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This article shows that the empirical data that Chomsky (2008) provides in favor of feature inheritance and parallel movement are rather suspect, and that there are both empirical and conceptual reasons to reject this implementation of the idea that the formal features in C and T originate in a single head position. This does not imply, however, that the latter idea should be completely rejected. This paper argues that there are also reasons to assume that the relevant features all originate in the T-head, and that the C-position comes (or rather: may come) into existence as a result of the remerge of T as a specific instantiation of the formation of extended projections in the sense of Grimshaw (1997). We will conclude by showing that the extended projection approach is preferred to the feature inheritance approach in terms of optimization/economy given that for subject-initial sentences, CP-structures are normally harmonically bounded by TP-structures due to the fact that they invoke additional violations of *MOVE and *MERGE.
Original languageEnglish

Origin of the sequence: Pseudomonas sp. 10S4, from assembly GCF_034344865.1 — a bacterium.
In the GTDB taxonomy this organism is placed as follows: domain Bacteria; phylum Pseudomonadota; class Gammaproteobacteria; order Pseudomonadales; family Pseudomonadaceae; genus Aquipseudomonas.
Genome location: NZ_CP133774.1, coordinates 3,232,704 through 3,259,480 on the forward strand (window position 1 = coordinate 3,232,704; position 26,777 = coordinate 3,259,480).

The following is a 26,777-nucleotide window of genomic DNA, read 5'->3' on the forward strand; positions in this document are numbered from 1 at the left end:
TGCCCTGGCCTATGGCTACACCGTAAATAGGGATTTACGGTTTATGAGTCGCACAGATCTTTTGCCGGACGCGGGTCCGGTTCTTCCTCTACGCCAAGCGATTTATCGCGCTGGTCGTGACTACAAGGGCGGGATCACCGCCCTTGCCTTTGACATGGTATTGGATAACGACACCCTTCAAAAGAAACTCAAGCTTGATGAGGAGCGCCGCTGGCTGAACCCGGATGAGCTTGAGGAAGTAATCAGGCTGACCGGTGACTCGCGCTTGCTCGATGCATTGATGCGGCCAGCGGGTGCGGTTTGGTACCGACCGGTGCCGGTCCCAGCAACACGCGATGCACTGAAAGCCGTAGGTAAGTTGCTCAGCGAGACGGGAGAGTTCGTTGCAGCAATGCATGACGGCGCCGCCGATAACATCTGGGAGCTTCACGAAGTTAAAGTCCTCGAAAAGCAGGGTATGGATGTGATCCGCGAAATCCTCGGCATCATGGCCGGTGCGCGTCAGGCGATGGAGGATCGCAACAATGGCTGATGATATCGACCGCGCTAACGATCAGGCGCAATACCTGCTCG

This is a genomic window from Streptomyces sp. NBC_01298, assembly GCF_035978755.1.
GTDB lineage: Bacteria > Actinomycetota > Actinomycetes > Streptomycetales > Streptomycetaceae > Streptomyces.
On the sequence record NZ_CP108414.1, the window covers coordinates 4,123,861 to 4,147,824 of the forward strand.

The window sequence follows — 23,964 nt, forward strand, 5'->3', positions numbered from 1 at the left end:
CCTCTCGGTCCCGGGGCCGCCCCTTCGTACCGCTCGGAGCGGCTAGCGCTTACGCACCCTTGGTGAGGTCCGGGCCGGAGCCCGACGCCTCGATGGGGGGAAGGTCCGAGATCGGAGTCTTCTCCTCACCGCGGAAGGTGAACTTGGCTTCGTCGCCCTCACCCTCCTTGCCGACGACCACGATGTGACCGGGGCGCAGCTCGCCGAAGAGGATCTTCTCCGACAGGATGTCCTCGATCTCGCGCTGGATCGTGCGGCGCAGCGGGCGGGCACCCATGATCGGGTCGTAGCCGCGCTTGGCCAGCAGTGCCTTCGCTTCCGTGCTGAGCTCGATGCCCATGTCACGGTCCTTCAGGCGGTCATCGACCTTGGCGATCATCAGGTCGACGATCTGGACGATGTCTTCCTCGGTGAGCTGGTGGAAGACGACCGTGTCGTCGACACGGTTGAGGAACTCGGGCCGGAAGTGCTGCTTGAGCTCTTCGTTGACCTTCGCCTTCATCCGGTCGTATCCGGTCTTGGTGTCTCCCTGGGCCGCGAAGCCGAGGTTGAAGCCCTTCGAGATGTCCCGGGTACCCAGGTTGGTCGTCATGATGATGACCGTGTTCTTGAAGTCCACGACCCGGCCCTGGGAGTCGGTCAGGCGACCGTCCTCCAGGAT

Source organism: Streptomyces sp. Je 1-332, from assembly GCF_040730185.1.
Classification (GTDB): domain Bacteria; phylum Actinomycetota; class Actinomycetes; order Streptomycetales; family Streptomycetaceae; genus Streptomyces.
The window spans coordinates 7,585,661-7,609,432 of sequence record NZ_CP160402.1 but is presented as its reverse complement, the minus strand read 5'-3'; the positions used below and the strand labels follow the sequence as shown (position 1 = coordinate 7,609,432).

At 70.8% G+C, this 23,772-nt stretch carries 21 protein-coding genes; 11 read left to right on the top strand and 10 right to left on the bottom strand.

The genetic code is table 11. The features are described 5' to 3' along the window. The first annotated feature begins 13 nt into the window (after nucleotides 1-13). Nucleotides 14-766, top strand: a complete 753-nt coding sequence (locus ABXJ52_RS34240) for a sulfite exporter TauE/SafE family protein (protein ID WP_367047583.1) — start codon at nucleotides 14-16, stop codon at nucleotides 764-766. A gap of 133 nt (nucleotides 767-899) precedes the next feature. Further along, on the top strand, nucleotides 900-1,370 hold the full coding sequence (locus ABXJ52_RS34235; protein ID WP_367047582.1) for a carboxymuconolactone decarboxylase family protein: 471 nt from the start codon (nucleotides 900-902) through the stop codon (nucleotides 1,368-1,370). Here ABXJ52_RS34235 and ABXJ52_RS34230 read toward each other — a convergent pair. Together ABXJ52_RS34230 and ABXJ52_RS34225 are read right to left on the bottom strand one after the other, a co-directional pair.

Title of book/volumeOptimality-theoretic syntax, semantics, and pragmatics
Subtitle of book/volumeFrom uni- to bidirection optimization
EditorsGéraldine Legendre, Michael T. Putnam, Henriëtte De Swart, Erin Zaroukian
Place of PublicationOxford (UK)
PublisherOxford University Press
Pages136-157
Number of pages22
ISBN (Print)9780198757115
Publication statusPublished - 2016

Publication series

NameOxford Studies in Theoretical Linguistics

    Research areas

  • feature inheritance, parallel movement, extended projections, subject-island condition, do-support, complementizer-trace effect, weak pronouns, wat voor-split, transitive expletive construction, multiple specifiers, phonological readjustment rules, full interpretation, legibility conditions, bare output conditions, optimization

ID: 1872794